Rookie pro Khalid Ayub hoping to inspire in paid ranks

AT the turn of the year, Khalid Ayub had not even considered the prospect of becoming a professional boxer in 2020.
Fighting fit: Khalid Ayub flanked by his trainers is set to step up from the amateur ranks to the professional boxing game.Fighting fit: Khalid Ayub flanked by his trainers is set to step up from the amateur ranks to the professional boxing game.
Fighting fit: Khalid Ayub flanked by his trainers is set to step up from the amateur ranks to the professional boxing game.

However, the 18-year-old from Mytholmroyd, near Halifax, has recently signed a pro deal with MTK Global and has aspirations of reaching the very top.

Ayub had considered staying at amateur level as a senior, having won four national titles, two GB titles and also represented England at the 2016 European Championships in Croatia.

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MTK have a reputation for managing some of the best boxers in the business and have the likes of WBC heavyweight champion Tyson Fury, former two-weight world champion Carl Frampton and unified super lightweight champion Josh Taylor on their books.

Boxing has always been Ayub’s passion, after he tried on his first pair of gloves aged three and fought for the first time aged 10.

“I have done it since I was very young, I got my first punch ball when I was three and then had my first fight at 10,” he told The Yorkshire Post.

“It is always something that I have done.

“I played football as a youngster but the whole way through it was mainly boxing.”

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He added: “I trained at a gym in Cleckheaton and a gym called Warrior Breed in Dewsbury.

“I won a national title there, two GB titles and represented England as well, at the European Championships.”

Ayub will now train in Slough, on the outskirts of London, alongside Adam Azim and Hassan Azim, the brothers who who won a plethora of titles between them in the amateur ranks.

Adam won a light-welterweight bronze medal at the 2018 Youth Olympic games with Team GB and is a six-time national champion.

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Younger brother, Hassan has won an astonishing 10 National titles, one European Championship and a European silver medal, and was the 
No 1-ranked Youth Amateur in the world at welterweight.

Ayub, who will be fighting at light heavyweight in the pro ranks, is eager for the chance to train alongside the siblings.

“I didn’t really have any plans to turn professional until one or two months ago,” he added.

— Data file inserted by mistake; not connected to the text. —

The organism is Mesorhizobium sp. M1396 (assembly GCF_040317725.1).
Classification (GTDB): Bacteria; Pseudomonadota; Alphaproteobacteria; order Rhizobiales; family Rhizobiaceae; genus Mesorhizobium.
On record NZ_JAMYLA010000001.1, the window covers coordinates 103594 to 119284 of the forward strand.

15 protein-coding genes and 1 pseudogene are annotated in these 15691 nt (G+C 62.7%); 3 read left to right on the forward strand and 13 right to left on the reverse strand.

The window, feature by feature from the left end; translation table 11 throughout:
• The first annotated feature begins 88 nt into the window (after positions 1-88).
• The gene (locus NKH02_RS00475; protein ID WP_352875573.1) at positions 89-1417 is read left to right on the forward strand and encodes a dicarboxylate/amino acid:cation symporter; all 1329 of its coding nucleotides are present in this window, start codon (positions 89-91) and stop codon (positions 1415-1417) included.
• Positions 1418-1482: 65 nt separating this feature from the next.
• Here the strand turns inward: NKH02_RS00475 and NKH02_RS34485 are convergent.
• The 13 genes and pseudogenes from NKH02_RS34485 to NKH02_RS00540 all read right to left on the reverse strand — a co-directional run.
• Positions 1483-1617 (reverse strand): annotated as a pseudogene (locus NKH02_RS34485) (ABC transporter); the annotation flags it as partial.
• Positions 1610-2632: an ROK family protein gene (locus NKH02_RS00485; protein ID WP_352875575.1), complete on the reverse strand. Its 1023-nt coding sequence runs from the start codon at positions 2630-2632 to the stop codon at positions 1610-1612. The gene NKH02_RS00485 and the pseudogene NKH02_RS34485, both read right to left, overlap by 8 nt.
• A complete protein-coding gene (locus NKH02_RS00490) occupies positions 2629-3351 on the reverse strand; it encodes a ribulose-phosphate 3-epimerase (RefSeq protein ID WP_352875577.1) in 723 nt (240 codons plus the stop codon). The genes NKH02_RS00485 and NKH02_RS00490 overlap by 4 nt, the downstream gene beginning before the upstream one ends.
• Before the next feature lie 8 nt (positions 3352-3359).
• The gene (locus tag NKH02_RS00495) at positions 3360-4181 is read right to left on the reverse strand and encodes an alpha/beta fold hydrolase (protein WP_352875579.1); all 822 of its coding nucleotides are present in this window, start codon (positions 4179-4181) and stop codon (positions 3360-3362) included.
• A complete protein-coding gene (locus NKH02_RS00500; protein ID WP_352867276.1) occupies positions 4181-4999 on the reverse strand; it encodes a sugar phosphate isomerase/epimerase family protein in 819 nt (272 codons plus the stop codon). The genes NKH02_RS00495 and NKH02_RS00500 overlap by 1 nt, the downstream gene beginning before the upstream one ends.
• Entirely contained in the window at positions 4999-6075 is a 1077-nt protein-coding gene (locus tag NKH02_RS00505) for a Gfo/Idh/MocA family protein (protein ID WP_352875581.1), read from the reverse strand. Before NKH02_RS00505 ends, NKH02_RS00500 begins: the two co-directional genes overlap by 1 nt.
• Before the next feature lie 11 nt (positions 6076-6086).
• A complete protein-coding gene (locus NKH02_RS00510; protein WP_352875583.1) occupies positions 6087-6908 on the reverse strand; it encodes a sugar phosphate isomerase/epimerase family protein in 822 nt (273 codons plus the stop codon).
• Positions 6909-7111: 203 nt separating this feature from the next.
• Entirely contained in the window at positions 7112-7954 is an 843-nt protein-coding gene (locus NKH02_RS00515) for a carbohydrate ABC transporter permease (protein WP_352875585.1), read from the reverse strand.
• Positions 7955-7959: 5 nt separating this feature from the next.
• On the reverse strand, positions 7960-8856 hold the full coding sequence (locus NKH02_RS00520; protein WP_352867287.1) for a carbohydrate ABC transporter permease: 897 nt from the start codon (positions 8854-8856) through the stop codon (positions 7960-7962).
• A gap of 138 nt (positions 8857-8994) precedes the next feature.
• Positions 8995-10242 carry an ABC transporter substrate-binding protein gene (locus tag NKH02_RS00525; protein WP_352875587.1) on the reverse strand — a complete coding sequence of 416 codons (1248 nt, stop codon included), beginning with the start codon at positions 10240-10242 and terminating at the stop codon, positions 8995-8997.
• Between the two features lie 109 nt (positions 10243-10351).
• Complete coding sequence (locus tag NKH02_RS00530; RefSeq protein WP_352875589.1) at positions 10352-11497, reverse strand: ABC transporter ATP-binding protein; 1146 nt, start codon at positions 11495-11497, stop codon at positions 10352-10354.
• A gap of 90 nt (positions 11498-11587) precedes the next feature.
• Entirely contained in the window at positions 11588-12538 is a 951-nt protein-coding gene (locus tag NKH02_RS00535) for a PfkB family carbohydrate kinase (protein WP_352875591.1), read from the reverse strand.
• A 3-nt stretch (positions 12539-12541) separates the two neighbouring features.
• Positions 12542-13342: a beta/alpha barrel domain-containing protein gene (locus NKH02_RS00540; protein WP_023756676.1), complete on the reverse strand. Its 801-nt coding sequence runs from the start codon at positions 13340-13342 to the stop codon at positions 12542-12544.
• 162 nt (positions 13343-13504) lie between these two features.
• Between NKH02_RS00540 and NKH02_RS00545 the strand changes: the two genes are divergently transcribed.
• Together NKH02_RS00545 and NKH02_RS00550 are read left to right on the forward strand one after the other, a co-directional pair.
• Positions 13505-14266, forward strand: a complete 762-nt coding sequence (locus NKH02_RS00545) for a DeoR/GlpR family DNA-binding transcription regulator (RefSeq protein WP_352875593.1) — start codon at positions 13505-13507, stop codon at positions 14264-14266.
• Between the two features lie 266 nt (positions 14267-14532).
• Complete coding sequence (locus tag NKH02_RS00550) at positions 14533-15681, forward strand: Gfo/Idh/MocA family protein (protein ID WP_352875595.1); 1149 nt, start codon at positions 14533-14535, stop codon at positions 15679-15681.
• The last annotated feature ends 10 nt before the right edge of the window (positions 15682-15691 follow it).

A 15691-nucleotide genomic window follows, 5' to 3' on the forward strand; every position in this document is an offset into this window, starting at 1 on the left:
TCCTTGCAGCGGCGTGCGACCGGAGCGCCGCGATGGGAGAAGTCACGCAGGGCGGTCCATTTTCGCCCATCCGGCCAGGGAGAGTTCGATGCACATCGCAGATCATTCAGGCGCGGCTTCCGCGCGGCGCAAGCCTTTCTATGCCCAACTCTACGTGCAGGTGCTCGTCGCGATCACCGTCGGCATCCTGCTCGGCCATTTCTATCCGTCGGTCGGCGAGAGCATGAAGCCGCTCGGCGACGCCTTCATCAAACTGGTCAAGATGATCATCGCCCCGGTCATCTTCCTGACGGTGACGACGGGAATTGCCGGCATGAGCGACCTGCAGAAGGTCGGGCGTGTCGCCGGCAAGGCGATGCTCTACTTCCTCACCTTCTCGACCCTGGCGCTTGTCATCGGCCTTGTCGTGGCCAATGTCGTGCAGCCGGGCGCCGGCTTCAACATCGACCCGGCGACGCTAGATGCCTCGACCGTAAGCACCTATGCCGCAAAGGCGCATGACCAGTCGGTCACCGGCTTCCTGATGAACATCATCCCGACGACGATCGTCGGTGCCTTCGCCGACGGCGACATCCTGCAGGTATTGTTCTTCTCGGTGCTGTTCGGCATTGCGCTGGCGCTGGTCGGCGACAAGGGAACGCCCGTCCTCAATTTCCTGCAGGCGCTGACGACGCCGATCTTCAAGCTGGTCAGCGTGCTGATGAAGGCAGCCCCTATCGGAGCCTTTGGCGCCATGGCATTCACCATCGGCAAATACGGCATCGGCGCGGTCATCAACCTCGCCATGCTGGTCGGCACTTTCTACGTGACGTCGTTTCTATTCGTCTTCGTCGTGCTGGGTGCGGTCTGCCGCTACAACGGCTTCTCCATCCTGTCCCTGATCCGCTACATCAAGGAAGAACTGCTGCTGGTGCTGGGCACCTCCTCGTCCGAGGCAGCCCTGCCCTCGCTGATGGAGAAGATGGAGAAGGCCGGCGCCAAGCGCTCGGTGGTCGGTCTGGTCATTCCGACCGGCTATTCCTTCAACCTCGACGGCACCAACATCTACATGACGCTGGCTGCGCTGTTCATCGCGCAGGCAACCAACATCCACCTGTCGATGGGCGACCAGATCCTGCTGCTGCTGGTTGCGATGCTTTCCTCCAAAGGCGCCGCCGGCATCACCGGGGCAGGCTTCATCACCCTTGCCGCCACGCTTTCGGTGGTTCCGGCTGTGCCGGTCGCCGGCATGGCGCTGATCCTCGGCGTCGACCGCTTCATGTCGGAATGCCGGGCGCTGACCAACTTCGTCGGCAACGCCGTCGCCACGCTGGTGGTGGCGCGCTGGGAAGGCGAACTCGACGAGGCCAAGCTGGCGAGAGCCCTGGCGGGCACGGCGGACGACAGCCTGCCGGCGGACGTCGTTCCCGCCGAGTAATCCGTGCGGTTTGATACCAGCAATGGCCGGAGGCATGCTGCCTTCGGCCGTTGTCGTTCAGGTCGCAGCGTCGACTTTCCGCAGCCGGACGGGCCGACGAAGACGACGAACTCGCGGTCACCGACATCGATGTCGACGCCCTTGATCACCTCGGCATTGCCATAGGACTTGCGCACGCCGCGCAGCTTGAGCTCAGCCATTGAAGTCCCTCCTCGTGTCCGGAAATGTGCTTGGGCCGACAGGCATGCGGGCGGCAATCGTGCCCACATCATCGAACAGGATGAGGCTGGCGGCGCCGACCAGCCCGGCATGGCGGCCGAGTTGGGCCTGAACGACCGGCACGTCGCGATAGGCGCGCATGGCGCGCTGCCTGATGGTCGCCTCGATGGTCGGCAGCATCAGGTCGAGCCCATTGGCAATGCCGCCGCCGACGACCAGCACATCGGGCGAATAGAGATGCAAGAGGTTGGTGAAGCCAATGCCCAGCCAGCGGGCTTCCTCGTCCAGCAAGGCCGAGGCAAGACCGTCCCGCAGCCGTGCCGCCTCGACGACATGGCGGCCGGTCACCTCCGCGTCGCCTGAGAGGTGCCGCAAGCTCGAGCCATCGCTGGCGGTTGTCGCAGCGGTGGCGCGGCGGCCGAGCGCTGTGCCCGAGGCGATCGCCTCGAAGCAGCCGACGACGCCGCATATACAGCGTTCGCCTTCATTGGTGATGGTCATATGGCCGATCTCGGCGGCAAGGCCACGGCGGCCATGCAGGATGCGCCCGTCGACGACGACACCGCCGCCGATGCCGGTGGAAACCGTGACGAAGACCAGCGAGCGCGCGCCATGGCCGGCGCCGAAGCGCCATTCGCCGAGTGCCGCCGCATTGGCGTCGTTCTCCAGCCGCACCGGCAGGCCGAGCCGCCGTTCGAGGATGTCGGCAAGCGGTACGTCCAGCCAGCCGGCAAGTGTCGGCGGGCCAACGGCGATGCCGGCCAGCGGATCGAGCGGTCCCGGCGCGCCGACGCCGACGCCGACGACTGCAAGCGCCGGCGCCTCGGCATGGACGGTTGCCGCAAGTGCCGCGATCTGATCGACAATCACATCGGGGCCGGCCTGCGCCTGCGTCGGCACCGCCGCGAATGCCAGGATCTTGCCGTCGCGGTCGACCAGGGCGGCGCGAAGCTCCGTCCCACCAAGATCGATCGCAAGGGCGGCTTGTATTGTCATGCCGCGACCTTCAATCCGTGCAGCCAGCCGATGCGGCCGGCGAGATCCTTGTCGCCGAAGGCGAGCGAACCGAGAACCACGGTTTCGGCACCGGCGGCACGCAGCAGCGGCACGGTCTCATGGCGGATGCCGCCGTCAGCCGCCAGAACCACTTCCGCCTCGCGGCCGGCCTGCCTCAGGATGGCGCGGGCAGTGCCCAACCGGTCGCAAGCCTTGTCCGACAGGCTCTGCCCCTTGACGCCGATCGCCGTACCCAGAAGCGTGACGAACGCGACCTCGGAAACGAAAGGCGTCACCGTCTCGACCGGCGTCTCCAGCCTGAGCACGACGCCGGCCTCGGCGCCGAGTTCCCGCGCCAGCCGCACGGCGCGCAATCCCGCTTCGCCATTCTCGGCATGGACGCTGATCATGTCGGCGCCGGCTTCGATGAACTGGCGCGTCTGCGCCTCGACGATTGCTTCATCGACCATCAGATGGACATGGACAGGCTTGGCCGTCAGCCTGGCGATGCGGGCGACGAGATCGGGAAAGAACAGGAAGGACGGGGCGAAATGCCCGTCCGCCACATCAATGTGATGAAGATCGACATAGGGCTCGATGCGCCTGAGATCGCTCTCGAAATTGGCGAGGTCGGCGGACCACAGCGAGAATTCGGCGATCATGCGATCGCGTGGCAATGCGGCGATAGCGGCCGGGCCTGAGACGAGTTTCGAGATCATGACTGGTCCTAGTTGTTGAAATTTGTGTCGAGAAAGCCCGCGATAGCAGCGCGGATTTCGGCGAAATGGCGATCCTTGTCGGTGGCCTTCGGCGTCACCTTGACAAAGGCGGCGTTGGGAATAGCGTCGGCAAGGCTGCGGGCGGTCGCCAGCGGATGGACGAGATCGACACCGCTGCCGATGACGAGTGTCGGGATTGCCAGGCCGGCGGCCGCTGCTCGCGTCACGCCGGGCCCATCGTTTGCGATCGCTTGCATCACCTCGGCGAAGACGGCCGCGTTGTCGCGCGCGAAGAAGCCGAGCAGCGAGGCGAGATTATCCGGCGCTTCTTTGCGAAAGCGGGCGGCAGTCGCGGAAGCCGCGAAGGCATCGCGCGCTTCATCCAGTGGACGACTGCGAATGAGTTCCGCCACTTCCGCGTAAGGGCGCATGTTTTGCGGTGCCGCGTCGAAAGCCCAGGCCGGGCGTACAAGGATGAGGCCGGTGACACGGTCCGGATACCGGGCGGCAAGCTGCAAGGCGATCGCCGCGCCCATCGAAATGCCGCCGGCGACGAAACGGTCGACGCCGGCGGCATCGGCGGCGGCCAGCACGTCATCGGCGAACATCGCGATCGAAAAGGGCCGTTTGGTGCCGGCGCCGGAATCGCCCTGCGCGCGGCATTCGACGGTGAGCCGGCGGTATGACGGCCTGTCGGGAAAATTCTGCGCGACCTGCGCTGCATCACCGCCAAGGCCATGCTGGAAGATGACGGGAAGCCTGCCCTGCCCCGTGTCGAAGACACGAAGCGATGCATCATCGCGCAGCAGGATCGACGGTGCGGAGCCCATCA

“I have got a new training team that I am going to be training with down in Slough.

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“My team down there, they wanted me, instead of going back into the amateurs and fighting as a senior, they said I should turn professional and build my experience that way.

“MTK are one of the biggest management companies in the world. They manage fighters like Tyson Fury and Billy Joe Saunders.

“For me, it is a platform to get the experience and build up my resume.”

Ayub hopes to emulate the in-ring success of the likes of Fury and Muhammad Ali but it is their personalities outside of the ring which make them ideal role models for the Yorkshire fighter.

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“Tyson Fury and Muhammad Ali, they are two inspirational figures,” said Ayub.

“Down the line I would like to make an impact like them.

“In the ring, they are some of the most skilful boxers that have ever fought. With how they move and how they are, they have got a personality in the ring as well.

“On the outside, they are inspirational to a lot of people and a lot of people look up to them as well.

“There are not many figures like that now in boxing. I would like to be someone like that, who could inspire a lot of people.”

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The British Boxing Board of Control has set out proposals for a return of the sport behind closed doors.

Boxing shows will be allowed but limited to five bouts per show, with MTK hoping to put events on for broadcast in July and August.

High-level sport in England will be allowed to resume from the beginning of this month with Covid-19 testing, which has already been seen used by the Premier League and EFL, required to be in place.

“It is not ideal, especially on my professional debut but you have just got to go along with it,” said Ayub, on the prospect of his professional debut being staged without any fans present.

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“Hopefully when fans are back in arenas and watching fights live again it will be better.

“In the time being you have just got to do what you can to perform.”

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